I tried using brew to update the composer package, but it would stop with errors. The error messages mentioned I did not have a copies of PHP in the brew directories. That’s true. I did not want to install additional copies of PHP when Apple provided an slightly order, but working copy. I managed to install composer before, but the trick I used then did not work now.

After reading the documentation (who does that?), I discovered that I could get composer to update itself. After running the self update, composer finally updated itself to the latest stable version. The syntax issue that caused problems before was fixed. I was able to update CakePHP to 3.0.5 and also successfully installed the Bootstrap plugin. On to the next issue.

PHP Frameworks: choosing one

I have a small project that I need to demo. I also want to learn PHP frameworks to get me in the right frame of mind to examine Ruby/Rails and/or Python/Django. From what I’ve found there are several PHP frameworks to choose from:

  • Zend Framework 2/3
    • It looks nice. it would not surprise me if it ties strongly into Zend Studio, which I don’t use. I don’t enjoy learning too many things at once, so I’ll pass.
  • CodeIgniter 2.2
    • Also a possibility, but it seems too allow too much. MVC encouraged, but not forced. Simple tempting allowed, but add-ons built to allow work with templating engines. This time, I do want to see a framework’s creation of MVC. Maybe next time.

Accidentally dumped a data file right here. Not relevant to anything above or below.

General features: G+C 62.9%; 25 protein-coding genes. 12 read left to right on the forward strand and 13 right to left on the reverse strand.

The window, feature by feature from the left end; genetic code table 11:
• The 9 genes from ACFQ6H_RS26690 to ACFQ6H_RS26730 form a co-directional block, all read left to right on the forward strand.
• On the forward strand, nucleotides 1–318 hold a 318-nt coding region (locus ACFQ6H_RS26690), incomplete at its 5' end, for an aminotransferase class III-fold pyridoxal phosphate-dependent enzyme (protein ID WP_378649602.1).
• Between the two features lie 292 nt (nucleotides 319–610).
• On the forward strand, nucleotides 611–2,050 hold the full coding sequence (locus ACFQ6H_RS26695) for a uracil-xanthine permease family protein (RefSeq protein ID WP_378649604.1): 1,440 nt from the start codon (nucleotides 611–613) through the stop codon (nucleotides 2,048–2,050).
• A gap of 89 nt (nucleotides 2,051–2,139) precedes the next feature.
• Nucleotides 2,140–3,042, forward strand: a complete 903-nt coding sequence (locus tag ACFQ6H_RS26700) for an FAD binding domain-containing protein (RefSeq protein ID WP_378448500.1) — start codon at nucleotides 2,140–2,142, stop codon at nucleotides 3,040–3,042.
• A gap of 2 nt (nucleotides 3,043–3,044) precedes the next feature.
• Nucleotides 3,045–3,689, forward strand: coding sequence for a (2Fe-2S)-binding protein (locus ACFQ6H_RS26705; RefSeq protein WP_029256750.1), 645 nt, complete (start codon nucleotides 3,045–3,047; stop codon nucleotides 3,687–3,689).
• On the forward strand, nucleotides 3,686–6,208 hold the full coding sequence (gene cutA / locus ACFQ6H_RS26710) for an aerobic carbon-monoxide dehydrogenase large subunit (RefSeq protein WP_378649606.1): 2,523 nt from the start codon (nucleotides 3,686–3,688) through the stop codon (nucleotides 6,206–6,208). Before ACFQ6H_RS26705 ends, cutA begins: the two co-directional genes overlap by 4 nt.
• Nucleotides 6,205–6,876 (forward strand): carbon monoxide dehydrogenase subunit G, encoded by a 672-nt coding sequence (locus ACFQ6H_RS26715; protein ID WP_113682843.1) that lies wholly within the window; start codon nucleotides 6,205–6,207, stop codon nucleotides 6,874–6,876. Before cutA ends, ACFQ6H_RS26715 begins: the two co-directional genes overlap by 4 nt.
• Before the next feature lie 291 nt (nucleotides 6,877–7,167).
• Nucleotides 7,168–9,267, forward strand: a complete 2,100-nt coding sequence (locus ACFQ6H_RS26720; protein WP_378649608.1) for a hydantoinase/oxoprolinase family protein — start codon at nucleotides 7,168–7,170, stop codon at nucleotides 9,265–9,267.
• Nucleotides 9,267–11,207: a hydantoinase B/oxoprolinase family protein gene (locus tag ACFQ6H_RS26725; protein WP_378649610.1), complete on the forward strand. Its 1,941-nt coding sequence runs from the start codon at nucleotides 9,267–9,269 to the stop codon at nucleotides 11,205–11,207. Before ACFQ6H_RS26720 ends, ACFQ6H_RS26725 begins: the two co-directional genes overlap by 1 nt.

• Symfony
    • I like the idea of having a framework and stand-alone components (if needed). However, I see Twig used as the template engine. I am comfortable with Smarty and want to learn one new thing at a time. Maybe next time.
  • Laravel
    • This looks really good. It uses “Eloquent”, which is an ActiveRecord (Ruby/Rails) implementation in PHP. ActiveRecord makes CRUD so much easier.
    • It uses migrations. That’s a concept I first saw in Ruby/Rails, which acts something like version control for databases. Very, very cool for testing.
    • On the other hand, it uses Blade template engine. I’ll deal with a new template engine another time
    • Mcrypt required as part of the list of running php extensions. My stock version of php does not have Mcrypt installed. Installing it seems like a pain, so I’ll pass this time.

I’m going to try CakePHP for this small project. It has the MVC framework that I’ve used informally in the past. It can integrate nicely (I’m told) with Smarty. All I need to do now is install it.